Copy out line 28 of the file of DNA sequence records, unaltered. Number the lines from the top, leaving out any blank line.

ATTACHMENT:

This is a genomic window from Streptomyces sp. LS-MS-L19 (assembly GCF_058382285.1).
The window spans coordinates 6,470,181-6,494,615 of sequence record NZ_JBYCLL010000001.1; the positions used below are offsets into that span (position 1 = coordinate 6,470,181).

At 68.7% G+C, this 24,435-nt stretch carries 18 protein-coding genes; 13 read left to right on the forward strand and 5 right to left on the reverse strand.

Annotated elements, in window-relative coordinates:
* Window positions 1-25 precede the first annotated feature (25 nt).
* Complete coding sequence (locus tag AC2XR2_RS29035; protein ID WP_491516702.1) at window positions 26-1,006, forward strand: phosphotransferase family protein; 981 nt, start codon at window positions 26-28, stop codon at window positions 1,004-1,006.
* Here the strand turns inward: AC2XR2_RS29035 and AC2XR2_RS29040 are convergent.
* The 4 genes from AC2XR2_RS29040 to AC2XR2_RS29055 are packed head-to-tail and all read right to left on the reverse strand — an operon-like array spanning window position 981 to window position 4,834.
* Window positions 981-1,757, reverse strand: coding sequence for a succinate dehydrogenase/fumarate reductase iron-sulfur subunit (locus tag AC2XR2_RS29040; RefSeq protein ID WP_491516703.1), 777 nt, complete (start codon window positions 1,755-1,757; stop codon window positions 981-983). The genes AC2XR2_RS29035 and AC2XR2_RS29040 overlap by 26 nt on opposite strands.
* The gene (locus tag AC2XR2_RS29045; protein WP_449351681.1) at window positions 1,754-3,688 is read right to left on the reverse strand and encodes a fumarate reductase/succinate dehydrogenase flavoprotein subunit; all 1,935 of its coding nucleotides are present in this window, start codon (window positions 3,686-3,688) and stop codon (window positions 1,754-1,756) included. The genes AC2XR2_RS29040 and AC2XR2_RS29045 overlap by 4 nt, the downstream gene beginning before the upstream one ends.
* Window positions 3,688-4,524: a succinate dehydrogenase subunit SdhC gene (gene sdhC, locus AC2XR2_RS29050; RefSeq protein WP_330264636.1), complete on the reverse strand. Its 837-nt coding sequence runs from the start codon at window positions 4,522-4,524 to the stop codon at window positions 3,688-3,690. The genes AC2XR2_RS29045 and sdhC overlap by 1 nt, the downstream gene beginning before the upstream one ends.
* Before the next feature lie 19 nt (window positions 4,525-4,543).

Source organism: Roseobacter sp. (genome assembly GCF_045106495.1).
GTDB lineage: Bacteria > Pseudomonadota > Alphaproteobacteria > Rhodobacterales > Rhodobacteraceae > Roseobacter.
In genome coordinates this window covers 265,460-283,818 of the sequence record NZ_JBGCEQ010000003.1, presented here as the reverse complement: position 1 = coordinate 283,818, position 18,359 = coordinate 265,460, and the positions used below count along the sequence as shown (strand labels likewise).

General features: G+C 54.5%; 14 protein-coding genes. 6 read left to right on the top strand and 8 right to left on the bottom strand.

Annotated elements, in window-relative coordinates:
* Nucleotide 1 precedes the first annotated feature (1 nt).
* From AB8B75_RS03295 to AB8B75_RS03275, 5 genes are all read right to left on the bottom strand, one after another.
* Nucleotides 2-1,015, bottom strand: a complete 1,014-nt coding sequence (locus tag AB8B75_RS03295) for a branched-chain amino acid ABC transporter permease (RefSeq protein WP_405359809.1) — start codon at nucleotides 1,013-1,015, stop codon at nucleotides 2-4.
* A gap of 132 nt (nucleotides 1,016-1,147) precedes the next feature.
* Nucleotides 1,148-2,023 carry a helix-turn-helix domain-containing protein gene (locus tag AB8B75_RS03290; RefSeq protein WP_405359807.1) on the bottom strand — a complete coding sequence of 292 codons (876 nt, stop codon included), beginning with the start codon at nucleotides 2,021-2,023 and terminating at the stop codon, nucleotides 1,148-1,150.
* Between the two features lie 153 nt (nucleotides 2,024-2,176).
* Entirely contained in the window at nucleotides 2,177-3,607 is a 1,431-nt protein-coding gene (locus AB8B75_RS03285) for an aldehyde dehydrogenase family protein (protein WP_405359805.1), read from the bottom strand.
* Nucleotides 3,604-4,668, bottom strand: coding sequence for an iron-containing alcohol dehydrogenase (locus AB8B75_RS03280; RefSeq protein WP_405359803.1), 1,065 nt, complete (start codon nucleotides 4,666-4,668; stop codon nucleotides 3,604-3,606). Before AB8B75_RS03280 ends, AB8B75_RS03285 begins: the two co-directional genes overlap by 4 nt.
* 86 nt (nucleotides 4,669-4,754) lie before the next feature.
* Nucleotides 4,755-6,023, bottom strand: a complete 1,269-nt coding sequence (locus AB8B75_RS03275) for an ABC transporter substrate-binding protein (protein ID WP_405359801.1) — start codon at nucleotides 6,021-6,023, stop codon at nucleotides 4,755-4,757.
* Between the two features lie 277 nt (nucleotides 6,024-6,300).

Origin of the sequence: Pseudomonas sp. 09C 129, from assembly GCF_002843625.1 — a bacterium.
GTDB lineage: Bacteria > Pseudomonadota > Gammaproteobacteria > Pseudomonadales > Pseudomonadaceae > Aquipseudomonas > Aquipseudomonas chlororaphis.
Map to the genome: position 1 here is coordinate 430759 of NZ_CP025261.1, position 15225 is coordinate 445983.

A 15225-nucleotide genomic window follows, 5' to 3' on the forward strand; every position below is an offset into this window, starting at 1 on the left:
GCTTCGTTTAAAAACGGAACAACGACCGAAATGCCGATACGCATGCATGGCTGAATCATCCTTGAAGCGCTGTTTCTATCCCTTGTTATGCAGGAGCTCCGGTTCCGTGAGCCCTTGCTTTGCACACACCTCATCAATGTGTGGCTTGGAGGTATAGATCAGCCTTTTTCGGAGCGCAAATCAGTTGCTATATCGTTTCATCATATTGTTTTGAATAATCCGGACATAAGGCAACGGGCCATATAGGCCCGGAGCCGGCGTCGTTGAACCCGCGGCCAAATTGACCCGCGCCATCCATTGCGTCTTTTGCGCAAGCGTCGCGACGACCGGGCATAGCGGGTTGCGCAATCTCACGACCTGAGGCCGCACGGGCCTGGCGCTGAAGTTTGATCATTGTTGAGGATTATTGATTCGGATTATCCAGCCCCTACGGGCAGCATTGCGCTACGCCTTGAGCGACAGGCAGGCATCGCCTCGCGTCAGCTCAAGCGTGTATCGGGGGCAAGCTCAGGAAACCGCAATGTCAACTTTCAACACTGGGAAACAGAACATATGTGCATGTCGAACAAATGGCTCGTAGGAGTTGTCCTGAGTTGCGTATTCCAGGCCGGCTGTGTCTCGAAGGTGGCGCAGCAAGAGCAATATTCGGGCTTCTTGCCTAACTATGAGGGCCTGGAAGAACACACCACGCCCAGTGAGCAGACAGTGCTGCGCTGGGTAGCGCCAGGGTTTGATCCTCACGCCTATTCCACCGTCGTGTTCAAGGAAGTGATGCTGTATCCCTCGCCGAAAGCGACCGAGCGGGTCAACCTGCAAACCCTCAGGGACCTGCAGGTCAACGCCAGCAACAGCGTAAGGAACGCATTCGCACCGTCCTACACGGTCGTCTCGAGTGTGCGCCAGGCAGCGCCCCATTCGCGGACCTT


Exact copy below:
* Between the two features lie 277 nt (nucleotides 6,024-6,300).